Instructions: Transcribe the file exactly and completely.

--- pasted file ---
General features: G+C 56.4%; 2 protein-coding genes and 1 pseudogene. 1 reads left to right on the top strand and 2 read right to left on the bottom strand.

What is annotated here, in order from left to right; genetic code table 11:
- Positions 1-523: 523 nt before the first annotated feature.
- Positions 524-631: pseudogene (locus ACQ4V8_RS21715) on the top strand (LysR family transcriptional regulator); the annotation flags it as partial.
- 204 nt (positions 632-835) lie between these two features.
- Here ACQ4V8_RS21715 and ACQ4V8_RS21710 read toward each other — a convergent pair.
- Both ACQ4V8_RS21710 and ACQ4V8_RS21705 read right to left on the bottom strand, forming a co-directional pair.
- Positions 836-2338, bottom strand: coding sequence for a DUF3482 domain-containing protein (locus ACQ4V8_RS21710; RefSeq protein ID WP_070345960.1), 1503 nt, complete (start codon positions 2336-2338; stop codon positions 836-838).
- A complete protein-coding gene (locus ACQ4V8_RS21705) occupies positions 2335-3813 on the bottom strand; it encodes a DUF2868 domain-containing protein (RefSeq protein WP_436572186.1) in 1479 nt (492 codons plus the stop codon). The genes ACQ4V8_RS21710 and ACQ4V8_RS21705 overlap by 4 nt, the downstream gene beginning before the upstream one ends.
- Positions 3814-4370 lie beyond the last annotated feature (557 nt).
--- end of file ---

General features: G+C 56.4%; 2 protein-coding genes and 1 pseudogene. 1 reads left to right on the top strand and 2 read right to left on the bottom strand.

What is annotated here, in order from left to right; genetic code table 11:
- Positions 1-523: 523 nt before the first annotated feature.
- Positions 524-631: pseudogene (locus ACQ4V8_RS21715) on the top strand (LysR family transcriptional regulator); the annotation flags it as partial.
- 204 nt (positions 632-835) lie between these two features.
- Here ACQ4V8_RS21715 and ACQ4V8_RS21710 read toward each other — a convergent pair.
- Both ACQ4V8_RS21710 and ACQ4V8_RS21705 read right to left on the bottom strand, forming a co-directional pair.
- Positions 836-2338, bottom strand: coding sequence for a DUF3482 domain-containing protein (locus ACQ4V8_RS21710; RefSeq protein ID WP_070345960.1), 1503 nt, complete (start codon positions 2336-2338; stop codon positions 836-838).
- A complete protein-coding gene (locus ACQ4V8_RS21705) occupies positions 2335-3813 on the bottom strand; it encodes a DUF2868 domain-containing protein (RefSeq protein WP_436572186.1) in 1479 nt (492 codons plus the stop codon). The genes ACQ4V8_RS21710 and ACQ4V8_RS21705 overlap by 4 nt, the downstream gene beginning before the upstream one ends.
- Positions 3814-4370 lie beyond the last annotated feature (557 nt).